Brenda, your words are all so true and has always been the way I've chosen to live my life. However, I miss being with my family so very much and wonder when the day will come that we can safely travel to see them. It saddens me that so many are incapable of the sacrifice it takes to ensure this pandemic will stop taking the lives of way too many and stop the enormous burden, both mentally and physically, that has been placed upon our healthcare system. Finding things to fulfill my life is not the problem because there is so much in this world to look forward to. Being under the power of the inconsiderate is quite another issue because THAT will keep us from the ones we love and the aged that desperately need our help. Hope the week ahead will bring you many happy moments.ReplyDelete
This is such a rich post, full of good things! I kept nodding my head through it. I wonder if people will someday look back in fondness at this being home time when things get crazy busy in their lives once again. I do miss wonderful times with family crowded together to celebrate birthdays and holidays but I've looked at calendar pages emptied of appointments as a blessing. A good week to me was always those with no reminders on the calendar to leave home for some reason. And yet I did enjoy my first time out among people in months yesterday for the exciting gift of going to downtown Nashville to the huge Music City Center to line up with other age 75 plus people from our county for our first vaccination dose. I had forgotten how very friendly Nashvillians are and felt energized from the smiles and conversations behind masks that we had. So I guess I missed it more than I knew. Still, I am quite content to be home today with my husband and dachshunds with my favorite Chopin CDs stacked to play and a roast to start for an early Sunday supper. Outside our driveway is crowded with guests, a large flock of Canada geese who have been with us for a week now. There really is so much to be found at home, as your lovely post reminded me. Thank you!ReplyDelete
Beautiful post. We all would do quite well heeding these wise words.ReplyDelete
I wish you peace, good health and joy - any way you can find it,. Brenda.
It is so important to find small and big joys in the daily-ness of life, and I can't do it without trusting in a sovereign God! Some days are easier than others, but a plan in place is a great way to move with intention, even on those days when I am feeling discontent. Thank you for your tips!ReplyDelete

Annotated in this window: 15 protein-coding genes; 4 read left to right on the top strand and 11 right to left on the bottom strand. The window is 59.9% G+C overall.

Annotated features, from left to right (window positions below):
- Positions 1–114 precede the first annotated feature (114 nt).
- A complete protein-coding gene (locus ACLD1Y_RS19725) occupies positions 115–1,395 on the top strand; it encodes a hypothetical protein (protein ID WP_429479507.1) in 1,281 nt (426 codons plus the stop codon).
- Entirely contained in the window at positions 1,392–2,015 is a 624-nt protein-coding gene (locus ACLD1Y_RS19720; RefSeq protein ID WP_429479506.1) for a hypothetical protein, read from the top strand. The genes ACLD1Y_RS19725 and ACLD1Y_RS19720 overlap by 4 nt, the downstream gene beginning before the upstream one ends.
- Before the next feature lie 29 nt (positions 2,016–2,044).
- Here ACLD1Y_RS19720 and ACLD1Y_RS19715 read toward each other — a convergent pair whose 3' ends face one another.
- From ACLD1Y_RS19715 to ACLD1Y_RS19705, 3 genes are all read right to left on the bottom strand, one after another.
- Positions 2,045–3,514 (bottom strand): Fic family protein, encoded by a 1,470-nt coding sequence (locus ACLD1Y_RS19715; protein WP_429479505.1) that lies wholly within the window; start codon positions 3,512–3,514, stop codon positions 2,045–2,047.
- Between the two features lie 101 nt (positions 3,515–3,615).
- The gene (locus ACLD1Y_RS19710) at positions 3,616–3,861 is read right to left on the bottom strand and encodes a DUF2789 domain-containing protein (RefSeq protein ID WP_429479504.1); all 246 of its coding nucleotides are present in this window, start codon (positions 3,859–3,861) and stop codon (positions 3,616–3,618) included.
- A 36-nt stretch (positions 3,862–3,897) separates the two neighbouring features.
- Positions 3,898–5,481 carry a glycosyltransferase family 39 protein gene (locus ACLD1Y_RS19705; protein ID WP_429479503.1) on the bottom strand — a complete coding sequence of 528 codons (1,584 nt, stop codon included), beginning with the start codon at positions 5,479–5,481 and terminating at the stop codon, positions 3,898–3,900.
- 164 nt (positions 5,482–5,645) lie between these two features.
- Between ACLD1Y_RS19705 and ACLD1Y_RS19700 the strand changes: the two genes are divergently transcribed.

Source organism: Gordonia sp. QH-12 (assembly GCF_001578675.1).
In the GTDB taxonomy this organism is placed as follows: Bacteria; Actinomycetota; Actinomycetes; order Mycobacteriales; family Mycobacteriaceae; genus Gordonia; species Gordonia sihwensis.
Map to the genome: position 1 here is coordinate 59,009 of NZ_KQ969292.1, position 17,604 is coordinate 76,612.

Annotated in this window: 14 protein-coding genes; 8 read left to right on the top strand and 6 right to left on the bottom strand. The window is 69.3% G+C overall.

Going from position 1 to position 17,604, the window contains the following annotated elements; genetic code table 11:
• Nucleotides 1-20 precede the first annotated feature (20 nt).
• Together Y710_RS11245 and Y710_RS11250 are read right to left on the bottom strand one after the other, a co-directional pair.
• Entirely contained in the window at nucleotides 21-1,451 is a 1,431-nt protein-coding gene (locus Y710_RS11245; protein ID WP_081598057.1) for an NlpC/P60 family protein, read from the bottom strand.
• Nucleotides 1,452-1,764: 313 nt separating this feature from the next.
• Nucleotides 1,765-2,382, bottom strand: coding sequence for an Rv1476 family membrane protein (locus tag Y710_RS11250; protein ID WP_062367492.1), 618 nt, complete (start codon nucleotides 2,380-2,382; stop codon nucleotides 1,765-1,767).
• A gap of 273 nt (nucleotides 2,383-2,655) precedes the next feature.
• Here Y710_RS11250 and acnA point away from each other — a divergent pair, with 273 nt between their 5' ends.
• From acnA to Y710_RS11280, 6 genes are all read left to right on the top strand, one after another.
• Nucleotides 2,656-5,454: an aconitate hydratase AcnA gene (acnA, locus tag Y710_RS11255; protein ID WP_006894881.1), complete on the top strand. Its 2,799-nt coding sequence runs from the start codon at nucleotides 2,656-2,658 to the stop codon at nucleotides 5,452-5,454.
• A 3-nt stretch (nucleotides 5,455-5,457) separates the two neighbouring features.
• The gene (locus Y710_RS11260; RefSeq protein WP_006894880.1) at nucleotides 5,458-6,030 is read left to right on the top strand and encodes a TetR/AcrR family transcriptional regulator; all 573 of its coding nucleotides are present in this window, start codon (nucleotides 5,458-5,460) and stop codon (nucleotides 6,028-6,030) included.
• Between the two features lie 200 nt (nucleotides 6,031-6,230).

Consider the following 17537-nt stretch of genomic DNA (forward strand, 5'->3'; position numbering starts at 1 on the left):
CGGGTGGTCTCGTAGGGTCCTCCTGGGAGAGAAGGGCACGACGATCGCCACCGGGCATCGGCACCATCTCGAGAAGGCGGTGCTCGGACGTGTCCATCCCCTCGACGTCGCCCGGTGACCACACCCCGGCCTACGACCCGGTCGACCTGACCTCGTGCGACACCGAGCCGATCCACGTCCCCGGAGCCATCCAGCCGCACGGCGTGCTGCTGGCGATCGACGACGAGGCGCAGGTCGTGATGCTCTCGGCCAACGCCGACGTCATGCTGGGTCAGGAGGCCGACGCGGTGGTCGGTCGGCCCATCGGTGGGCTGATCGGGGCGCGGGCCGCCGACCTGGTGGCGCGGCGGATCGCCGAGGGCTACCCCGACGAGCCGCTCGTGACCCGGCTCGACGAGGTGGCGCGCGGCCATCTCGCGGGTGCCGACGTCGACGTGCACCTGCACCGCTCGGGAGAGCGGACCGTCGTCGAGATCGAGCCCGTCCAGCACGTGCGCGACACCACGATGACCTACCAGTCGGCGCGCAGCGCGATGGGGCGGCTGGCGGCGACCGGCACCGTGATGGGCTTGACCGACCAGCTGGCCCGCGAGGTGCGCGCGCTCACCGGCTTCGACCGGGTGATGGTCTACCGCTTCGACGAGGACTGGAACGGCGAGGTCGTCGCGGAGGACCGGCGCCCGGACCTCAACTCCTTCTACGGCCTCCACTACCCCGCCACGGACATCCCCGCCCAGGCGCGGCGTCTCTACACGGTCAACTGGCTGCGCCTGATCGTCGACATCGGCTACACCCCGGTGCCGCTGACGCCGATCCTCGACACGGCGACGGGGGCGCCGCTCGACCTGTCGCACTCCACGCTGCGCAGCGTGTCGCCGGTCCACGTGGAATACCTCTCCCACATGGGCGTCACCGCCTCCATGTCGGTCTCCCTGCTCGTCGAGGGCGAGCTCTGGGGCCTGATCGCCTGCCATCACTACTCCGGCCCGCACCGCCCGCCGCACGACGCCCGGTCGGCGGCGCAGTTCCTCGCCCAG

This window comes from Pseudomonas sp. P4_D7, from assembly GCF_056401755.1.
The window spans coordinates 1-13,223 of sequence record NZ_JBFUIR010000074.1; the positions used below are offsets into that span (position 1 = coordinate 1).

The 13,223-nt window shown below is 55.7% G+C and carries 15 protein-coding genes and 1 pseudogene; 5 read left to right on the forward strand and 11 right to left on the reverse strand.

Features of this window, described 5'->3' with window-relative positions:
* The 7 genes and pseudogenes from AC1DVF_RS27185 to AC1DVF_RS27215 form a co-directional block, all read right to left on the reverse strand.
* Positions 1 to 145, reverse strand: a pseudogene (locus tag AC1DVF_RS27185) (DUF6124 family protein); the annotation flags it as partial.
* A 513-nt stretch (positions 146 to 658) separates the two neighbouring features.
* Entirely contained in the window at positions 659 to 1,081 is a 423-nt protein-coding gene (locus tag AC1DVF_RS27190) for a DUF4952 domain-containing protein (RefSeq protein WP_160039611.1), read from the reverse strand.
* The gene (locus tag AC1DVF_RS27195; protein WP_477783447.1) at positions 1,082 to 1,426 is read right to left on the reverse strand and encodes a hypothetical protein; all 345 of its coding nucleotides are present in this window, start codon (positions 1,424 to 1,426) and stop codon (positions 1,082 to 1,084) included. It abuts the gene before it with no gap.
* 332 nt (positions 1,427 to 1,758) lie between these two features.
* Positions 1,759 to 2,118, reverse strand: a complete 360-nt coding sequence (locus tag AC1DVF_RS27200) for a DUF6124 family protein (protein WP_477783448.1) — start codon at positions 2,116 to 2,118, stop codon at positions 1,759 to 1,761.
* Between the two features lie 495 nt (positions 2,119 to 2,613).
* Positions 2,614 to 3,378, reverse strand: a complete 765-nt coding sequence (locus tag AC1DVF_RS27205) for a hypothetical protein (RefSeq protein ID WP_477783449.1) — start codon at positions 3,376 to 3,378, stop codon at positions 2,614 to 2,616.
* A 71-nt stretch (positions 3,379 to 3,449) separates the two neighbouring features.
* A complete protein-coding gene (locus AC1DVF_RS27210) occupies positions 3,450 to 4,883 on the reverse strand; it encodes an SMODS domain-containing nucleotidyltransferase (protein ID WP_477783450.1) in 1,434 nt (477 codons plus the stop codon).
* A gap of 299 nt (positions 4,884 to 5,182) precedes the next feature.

This post is just what I needed to read today. Thank you!ReplyDelete
Brenda, I so love this post and I, too, often wondering what day it is and what month. I know I am a blessed soul as being at home has always brought me great joy. And, being an only child I learned early on how to entertain myself. I never tire of a good book, looking at the beauty of nature and making soup. It really is the simple things. Have a wonderful week, my friend.❤ReplyDelete
A lovely post, Brenda. Tim and I have commented that our lives and routines changed very little with the pandemic. He still goes to work every day, and although I taught from home for a few months last spring, I've been at school every day since September. We can't see family, and that's been hard. However, with retirement, I will be at home and I will have to be deliberate about my time and activities. Your ideas are good ones that I will remember. I went for a walk after lunch today and noticed how different the light is at midday than late in the afternoon. Have a good week!ReplyDelete
This is such a beautiful and inspiring post! I agree, Brenda, we need to take each day as it comes, and feel blessed with each day as it is and as it comes. This season will pass - and I for one am hoping that I can continue to cherish and hang on to the many "silver linings" I've learned about during this time. Xo LidyReplyDelete
Hello Brenda...I read the newspaper at the kitchen table every day, much like the woman in the painting. Of course, her waist is a lot smaller than mine. ha hahhaa Your posts are refreshing,Brenda-----like bright lights in the winter gray. All so true. We must find intense beauty and joy in nature's offerings and in each day's mini-treasures. Hugs. SusanReplyDelete
I so agree with you on every one of these points. I too have thought of them and written about them in recent blog posts. Something you wrote, "Listen to music with intention..." really made me think. Although I do listen to music but often it IS more as a background and not with intention. I'm going to be mindful of this going forward.ReplyDelete
Also, lately I've been getting out & about a lot just to combat the boredom. Even though I go dog walking every day, I needed to see and be in different places so I've been exploring forests, lakes, Provincial Parks, etc. that are near us. It's really made a difference exploring these places.
Another lovely post, dear Brenda. We are coming out of our third (!) lockdown tomorrow and I can't wait.ReplyDelete
I'm catching up on your blog and this post really resonated with me.ReplyDelete
They're lifting the stay-at-home orders tomorrow, but given the new variants out there, I'm going to continue staying home as much as possible...